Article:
Outside the class, MILRies develop a very strong bonding through regular night outs, socials, and parties, as well as numerous activities you can enjoy in Ithaca such as hiking, kayaking, sailing, skiing, snowboarding, winery tour, beer tasting, apple picking, and many more. MILRies are also active in many organizations, such as ILR Graduate Students Association (GSA), ILR International Graduate Students Association (IGSA), and Human Capital Association (HCA). My most favorite activity with MILRies is regular potluck dinners with my closest friends where I usually introduced Indonesian food that I cooked to my classmates. MILRies develop a very strong relationship both in professional and personal level. And maybe that’s the reason why thousands of MILR alumni have a strong, lasting network not only with their cohort but also with current students.
Fun fact: with more than 13,000 alumni, 1 in 2 Fortune 500 senior HR leadership teams have Cornell ILR alumni!
Beside its people, MILR is best because the flexibility of the program. It’s like I can design my own curriculum which I can tailor based on my personal and professional interest. MILRies are not only allowed to take courses from ILR School, but also from any other schools in Cornell such as Business School, Law School, Public Policy School, Hotel School, and others. I took almost half of my courses from the Business School where me and my fellow MILRies can exchange ideas, debate, and work together with the MBAs on workplace pressing issues such as gender discrimination, leadership crises, business ethics, and sustainability. The degree bring both the theoretical and the practical into focus. As the world of work evolves, the school’s focus broadens to keep pace with that change. Some of my most favorite courses in MILR program are: HR Leadership Views from The Top, Globalization & HR Strategy, Women & Leadership, HR Management in Mergers & Acquisitions, Labor Supply in Global Supply Chain, Disability Consideration in A Workplace, Game Theory & Practice, Power & Politics in Organization, Business Idea Factory, and Leading Agile Innovations.
At Cornell ILR, students have the opportunity to study with more than one-hundred (YES, 100!) professors with outstanding academic background and real-life professional experiences. This is the strongest teaching team you can ever find in any HR school in the US. Aside of the full-time and dedicated faculties, senior corporate executives and global institution leaders also enrich MILR program through deep interactions with students focused on real challenges faced in the workplace. During my study in MILR, I had a chance to sit and talk with CEO and CHRO from American biggest corporations such as GE, HP, Cigna, General Motors, Johnson & Johnson, IBM, P&G, as well as leaders of the world’s most influential institutions such as ILO and World Bank.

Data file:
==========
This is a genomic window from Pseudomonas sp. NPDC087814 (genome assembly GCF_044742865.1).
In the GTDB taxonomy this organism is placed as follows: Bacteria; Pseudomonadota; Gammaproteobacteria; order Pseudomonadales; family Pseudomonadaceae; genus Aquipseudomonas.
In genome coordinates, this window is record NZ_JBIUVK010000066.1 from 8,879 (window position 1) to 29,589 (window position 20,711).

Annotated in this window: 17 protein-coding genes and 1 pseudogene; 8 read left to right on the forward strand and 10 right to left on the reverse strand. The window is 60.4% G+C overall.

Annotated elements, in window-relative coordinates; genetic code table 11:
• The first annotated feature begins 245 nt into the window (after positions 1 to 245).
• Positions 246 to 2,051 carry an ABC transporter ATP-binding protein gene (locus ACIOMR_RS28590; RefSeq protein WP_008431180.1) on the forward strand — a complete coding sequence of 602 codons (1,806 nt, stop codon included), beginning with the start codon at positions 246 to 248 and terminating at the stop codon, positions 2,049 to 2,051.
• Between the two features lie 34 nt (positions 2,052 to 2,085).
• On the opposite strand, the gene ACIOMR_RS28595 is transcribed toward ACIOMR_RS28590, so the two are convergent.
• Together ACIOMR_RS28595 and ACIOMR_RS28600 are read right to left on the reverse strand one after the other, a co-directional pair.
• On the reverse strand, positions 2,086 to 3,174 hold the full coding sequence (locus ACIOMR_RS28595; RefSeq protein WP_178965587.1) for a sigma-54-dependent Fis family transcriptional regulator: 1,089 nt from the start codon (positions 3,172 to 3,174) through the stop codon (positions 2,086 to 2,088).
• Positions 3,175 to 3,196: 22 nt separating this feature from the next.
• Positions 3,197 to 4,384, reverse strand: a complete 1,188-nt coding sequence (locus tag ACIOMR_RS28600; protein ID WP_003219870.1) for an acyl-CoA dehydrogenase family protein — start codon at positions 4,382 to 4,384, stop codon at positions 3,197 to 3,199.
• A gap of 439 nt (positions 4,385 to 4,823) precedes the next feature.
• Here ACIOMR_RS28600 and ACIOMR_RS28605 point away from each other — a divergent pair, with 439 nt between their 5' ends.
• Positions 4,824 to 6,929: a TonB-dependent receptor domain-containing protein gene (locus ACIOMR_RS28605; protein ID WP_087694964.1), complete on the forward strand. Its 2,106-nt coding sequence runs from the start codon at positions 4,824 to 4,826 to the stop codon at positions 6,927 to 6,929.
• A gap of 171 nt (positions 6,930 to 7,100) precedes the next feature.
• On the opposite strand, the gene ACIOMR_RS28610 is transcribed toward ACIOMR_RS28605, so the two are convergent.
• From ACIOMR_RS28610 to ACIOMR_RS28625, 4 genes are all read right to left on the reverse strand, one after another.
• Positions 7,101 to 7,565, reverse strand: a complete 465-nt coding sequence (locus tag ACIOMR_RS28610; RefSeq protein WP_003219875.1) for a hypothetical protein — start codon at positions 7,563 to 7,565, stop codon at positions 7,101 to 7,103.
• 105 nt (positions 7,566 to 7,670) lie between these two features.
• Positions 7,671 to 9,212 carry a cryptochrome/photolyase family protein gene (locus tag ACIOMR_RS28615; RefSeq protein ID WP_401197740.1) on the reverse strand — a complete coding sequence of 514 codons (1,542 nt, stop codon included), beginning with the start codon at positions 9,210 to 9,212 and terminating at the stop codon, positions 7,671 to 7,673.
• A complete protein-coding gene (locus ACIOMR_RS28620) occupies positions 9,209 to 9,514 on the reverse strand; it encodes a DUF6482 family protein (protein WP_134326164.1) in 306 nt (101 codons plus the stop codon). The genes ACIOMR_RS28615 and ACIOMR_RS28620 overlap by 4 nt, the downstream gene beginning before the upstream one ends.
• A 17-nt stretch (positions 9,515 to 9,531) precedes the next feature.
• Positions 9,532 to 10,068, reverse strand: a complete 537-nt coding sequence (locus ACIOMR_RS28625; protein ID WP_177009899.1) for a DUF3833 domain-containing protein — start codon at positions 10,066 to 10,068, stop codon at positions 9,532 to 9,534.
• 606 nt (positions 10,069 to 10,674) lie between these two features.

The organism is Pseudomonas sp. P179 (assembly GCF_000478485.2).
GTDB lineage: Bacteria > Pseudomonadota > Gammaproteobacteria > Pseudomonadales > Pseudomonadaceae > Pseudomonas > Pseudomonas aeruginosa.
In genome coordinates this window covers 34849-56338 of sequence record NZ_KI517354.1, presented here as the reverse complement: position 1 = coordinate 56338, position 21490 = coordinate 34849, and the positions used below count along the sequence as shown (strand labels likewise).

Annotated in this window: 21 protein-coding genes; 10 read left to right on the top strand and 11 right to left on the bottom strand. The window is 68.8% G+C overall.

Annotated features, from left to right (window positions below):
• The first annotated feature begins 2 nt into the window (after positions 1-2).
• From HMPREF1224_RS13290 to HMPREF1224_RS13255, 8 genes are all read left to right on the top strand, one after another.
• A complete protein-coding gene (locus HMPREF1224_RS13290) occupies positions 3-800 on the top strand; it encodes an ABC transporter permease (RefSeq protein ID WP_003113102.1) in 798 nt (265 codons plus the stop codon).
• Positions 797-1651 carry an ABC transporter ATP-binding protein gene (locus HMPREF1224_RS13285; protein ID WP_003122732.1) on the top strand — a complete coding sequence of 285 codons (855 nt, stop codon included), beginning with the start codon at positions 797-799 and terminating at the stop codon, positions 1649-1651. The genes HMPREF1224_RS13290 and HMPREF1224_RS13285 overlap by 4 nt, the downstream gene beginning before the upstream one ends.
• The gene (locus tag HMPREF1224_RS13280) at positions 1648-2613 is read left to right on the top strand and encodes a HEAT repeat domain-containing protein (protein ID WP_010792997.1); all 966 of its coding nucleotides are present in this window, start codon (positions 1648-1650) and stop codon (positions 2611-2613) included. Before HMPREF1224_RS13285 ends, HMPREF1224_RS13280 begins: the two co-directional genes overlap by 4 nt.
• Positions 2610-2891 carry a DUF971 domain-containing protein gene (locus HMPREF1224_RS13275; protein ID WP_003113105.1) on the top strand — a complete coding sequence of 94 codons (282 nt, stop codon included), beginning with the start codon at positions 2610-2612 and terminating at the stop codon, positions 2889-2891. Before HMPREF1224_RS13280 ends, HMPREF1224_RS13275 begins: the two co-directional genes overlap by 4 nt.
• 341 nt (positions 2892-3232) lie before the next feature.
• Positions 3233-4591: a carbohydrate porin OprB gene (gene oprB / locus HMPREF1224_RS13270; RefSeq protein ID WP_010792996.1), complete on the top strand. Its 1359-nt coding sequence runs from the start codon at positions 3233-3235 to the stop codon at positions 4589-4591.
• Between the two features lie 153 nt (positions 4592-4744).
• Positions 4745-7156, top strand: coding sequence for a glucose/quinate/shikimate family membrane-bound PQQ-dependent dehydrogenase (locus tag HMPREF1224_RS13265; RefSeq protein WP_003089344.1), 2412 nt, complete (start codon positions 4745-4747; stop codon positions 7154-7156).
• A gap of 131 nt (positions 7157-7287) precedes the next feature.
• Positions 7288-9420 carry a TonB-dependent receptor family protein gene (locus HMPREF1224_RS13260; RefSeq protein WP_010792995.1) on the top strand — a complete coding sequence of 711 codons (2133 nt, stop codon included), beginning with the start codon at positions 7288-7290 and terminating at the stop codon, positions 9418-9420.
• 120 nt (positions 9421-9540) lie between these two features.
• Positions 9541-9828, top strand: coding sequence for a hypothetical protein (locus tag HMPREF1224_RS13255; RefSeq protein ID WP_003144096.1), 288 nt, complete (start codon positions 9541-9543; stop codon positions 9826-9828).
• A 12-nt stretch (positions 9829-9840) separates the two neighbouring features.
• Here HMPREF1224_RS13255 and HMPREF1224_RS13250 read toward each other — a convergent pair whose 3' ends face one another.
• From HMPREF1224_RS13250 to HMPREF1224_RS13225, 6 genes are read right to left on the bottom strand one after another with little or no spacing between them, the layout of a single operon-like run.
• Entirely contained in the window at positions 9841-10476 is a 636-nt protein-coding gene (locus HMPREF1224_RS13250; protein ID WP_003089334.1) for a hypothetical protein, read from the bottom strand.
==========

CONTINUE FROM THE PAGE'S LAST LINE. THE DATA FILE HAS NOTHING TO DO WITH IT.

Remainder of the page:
In addition to in-class studies, MILRies have access to extensive resources of more than a dozen Cornell ILR research centers such as; Center for Advanced Human Resources Studies (CAHRS), Institute for Workplace Studies, Yang & Tan Institute on Employment and Disability, Labor Dynamic Institute, Scheinman Institute on Conflict Resolutions, etc. I participated in numerous programs from these research centers, such as CAHRS roundtables, workshop on disability in the workplace, conflict resolutions and labor arbitration simulations, guess lectures, etc.
Furthermore, Cornell ILR Catherwood Library is home to one of the world’s best collections of literatures in HR and labor field. The library is also one of only two official depository libraries of the International Labour Organization (the other being the Library of US Congress).
People say ILR stands for “I Love Reading”, and that’s exactly what it is. After tons of readings, lack of sleep nights, hours of napping at library, and crazy laughs with MILRies, MILR program will always be the beautiful memory that I cherish.